Your doctor can also prescribe medicines to help manage your symptoms and take care of your skin.

What Type of Treatment Is Available?

All patients are given individualized treatment. That means you need to talk with your doctor about:

  • What symptoms you have

  • Which symptoms are most troublesome to you

  • What triggers your symptoms

  • Which lifestyle modifications help you with symptom management

Different types of medicines are used to treat different symptoms. Your doctor may prescribe topical medicines (rub on your skin) creams or gels, or pills that you swallow.

It's important that you work with your doctor to create a management plan that's right for you.

A patient talks about her experience with rosacea.

Topical Medicines

Creams and gels can help with redness, itching, and bumps on your skin. You apply these medicines to your face once or twice a day after washing. Some topical medicines include:

  • Brimonidine (Mirvaso®)

  • Oxymetazoline (Rhofade®)

  • Azelaic acid (Finacea®)

  • Ivermectin (Soolantra®)

  • Metronidazole (Metrogel®)

Oral Medicines

Oral medicines are used to treat bumps and swelling. These include:

  • Doxycycline (Oracea®)

For severe acne-like breakouts that don't get better in spite of other treatments, your doctor may prescribe other antibiotics or oral acne medications.

Are There Any Side Effects?

Some of these medicines have side effects. You may feel some burning or stinging after applying a topical medicine to your skin. Your skin may be dry or sensitive to sunlight. Make sure to use moisturizer as well as sunscreen.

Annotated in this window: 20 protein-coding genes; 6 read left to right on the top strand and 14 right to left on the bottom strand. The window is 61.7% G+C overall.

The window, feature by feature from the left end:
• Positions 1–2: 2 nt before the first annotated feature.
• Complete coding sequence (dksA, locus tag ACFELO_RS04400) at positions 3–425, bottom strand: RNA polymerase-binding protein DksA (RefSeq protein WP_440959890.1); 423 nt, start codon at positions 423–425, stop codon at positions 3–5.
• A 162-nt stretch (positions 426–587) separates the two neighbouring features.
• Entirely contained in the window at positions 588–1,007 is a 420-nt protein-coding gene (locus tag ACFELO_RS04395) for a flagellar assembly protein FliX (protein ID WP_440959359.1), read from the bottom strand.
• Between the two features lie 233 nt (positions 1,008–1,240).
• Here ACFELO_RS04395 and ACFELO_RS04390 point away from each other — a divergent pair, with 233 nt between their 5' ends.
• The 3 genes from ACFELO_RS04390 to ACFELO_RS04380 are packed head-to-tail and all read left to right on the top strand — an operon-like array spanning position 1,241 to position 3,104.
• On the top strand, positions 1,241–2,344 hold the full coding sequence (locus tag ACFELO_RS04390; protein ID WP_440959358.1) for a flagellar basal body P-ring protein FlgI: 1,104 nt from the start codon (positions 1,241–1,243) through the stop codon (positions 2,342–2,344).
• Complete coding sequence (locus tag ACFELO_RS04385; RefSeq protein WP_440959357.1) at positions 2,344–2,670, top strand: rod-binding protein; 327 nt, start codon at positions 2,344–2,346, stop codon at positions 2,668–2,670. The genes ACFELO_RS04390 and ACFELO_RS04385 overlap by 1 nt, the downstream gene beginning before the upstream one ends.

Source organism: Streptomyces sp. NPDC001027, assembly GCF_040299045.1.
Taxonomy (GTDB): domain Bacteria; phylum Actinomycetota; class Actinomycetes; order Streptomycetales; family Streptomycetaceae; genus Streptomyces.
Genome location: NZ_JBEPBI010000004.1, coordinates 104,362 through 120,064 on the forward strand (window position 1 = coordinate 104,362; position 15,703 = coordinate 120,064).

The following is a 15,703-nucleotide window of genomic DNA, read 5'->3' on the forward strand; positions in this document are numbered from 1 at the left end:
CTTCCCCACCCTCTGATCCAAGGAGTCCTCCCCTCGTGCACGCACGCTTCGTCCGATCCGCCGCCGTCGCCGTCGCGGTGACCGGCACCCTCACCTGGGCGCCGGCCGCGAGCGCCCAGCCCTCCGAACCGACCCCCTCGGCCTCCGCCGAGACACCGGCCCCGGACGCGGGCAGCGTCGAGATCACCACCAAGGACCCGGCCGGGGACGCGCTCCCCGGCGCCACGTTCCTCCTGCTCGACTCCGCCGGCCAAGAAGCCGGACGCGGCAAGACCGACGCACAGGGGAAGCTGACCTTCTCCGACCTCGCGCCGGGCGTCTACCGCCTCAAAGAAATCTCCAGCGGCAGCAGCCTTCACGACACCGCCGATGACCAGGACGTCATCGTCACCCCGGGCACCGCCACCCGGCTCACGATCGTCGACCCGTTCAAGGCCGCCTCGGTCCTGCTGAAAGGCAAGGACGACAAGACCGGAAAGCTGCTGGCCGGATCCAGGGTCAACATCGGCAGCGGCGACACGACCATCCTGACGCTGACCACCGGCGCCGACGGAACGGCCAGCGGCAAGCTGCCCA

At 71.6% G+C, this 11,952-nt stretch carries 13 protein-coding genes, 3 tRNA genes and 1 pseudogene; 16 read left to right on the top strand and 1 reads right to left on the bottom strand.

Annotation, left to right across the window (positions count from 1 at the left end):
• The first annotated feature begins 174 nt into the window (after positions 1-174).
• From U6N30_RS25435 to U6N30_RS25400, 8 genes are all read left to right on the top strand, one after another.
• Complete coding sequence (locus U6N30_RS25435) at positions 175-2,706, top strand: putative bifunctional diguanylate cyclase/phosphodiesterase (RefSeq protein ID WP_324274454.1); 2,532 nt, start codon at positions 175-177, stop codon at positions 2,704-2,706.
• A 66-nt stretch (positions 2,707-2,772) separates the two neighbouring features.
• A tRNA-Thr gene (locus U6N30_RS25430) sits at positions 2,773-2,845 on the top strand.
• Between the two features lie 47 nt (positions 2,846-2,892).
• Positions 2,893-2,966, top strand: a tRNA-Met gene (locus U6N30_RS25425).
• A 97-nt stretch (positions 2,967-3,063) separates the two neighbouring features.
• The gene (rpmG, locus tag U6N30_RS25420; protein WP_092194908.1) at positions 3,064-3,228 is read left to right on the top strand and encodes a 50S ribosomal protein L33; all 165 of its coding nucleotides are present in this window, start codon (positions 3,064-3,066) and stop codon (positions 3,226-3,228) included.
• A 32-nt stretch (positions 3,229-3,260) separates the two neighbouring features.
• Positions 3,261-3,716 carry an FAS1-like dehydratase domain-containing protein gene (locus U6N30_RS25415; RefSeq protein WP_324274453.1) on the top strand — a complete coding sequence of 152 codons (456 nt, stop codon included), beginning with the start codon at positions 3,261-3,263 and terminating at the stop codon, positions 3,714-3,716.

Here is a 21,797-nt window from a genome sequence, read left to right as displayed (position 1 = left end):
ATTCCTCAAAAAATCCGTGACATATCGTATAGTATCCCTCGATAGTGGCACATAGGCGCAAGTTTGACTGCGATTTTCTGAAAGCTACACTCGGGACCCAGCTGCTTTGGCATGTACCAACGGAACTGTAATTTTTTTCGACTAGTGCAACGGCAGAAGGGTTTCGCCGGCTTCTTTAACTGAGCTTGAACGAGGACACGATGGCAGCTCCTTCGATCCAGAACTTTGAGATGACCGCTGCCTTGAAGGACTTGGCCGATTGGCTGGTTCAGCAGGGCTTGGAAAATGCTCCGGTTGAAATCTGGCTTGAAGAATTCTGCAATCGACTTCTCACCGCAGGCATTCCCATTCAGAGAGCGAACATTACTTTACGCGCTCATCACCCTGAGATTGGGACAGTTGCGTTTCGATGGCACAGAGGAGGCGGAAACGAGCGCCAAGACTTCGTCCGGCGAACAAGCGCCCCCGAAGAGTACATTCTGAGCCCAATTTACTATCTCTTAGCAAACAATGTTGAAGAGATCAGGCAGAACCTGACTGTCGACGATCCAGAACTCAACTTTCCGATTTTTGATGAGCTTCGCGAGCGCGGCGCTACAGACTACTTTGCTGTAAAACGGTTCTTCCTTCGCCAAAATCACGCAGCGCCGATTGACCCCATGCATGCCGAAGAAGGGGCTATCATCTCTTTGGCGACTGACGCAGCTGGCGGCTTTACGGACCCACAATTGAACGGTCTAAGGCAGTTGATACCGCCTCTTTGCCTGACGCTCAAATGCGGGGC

Some of the oral medicines may cause stomach upset and diarrhea. Some may cause a metallic taste in your mouth. Make sure you take your oral medicine with food.

It's important to mention any side effects to your doctor.

How Long Will You Need Medicines?

You may use these medicines for a short time or a long time, depending on how severe your rosacea is and how well it is responding to treatments and lifestyle modifications.

It is really important that you use or take your medicine as directed. Because rosacea is a chronic condition, you may need to continue taking your medicine even if you have relief from your symptoms.

Do not stop using or taking your medicines unless you speak with your doctor.

Questions You Should Ask Your Doctor

  • Is there a cure for rosacea?

  • What kinds of medicines can I take?

  • How long will I have to take these medicines?

  • Does everyone get the same treatment?

  • Can I stop taking my medicines if my symptoms go away?

  • Are there skin care products that are good to use since I have rosacea?

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You have successfully completed the program: Managing Rosacea: How to Live Your Best Life

Authors and Disclosures

Clinician Reviewer

Susan L. Smith, MN, PhD

Senior Medical Education Strategic Director, Medscape, LLC

Disclosure: Susan L. Smith, MN, PhD, has disclosed no relevant financial relationships.


Heather Lewin, MAT

Senior Scientific Content Manager, Medscape, LLC

Disclosure: Heather Lewin, MAT, has disclosed no relevant financial relationships.